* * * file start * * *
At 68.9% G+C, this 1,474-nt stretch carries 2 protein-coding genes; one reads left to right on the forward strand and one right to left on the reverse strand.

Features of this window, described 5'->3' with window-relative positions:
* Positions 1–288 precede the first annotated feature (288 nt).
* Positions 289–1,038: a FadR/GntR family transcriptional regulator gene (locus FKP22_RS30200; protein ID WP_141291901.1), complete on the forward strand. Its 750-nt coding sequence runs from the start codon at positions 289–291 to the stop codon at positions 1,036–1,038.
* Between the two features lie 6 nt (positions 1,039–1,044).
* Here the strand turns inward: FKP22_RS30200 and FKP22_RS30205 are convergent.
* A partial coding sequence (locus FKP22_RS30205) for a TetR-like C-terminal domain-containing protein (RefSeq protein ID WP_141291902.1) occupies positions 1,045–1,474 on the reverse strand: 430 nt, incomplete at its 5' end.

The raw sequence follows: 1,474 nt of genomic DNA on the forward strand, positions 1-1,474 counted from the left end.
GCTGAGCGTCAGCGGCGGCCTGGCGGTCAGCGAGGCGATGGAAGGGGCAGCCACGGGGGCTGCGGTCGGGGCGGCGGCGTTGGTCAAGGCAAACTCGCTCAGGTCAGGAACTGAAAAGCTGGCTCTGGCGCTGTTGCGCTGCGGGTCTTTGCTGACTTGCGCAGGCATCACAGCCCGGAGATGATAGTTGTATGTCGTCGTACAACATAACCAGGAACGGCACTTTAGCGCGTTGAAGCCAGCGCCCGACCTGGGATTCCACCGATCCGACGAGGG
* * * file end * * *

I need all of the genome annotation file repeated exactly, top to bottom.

At 68.9% G+C, this 1,474-nt stretch carries 2 protein-coding genes; one reads left to right on the forward strand and one right to left on the reverse strand.

Features of this window, described 5'->3' with window-relative positions:
* Positions 1–288 precede the first annotated feature (288 nt).
* Positions 289–1,038: a FadR/GntR family transcriptional regulator gene (locus FKP22_RS30200; protein ID WP_141291901.1), complete on the forward strand. Its 750-nt coding sequence runs from the start codon at positions 289–291 to the stop codon at positions 1,036–1,038.
* Between the two features lie 6 nt (positions 1,039–1,044).
* Here the strand turns inward: FKP22_RS30200 and FKP22_RS30205 are convergent.
* A partial coding sequence (locus FKP22_RS30205) for a TetR-like C-terminal domain-containing protein (RefSeq protein ID WP_141291902.1) occupies positions 1,045–1,474 on the reverse strand: 430 nt, incomplete at its 5' end.

The raw sequence follows: 1,474 nt of genomic DNA on the forward strand, positions 1-1,474 counted from the left end.
GCTGAGCGTCAGCGGCGGCCTGGCGGTCAGCGAGGCGATGGAAGGGGCAGCCACGGGGGCTGCGGTCGGGGCGGCGGCGTTGGTCAAGGCAAACTCGCTCAGGTCAGGAACTGAAAAGCTGGCTCTGGCGCTGTTGCGCTGCGGGTCTTTGCTGACTTGCGCAGGCATCACAGCCCGGAGATGATAGTTGTATGTCGTCGTACAACATAACCAGGAACGGCACTTTAGCGCGTTGAAGCCAGCGCCCGACCTGGGATTCCACCGATCCGACGAGGG